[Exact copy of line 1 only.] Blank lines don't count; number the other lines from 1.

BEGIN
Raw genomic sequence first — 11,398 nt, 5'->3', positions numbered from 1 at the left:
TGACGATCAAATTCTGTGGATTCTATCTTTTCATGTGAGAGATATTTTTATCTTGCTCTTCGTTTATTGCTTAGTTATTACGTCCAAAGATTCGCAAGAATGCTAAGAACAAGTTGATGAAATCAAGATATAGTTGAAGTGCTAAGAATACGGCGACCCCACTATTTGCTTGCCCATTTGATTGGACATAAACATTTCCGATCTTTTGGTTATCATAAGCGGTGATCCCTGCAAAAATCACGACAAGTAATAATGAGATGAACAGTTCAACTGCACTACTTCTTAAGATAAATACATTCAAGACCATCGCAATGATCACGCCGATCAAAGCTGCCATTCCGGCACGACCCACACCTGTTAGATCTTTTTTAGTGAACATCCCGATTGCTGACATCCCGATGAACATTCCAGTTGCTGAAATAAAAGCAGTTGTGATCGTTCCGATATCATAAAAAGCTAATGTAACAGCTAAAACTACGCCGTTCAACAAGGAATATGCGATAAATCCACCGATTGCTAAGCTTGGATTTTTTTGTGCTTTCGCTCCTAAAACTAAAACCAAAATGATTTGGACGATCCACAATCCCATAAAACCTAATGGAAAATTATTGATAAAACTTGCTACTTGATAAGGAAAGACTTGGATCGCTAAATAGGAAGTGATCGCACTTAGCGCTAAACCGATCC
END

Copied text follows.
Raw genomic sequence first — 11,398 nt, 5'->3', positions numbered from 1 at the left: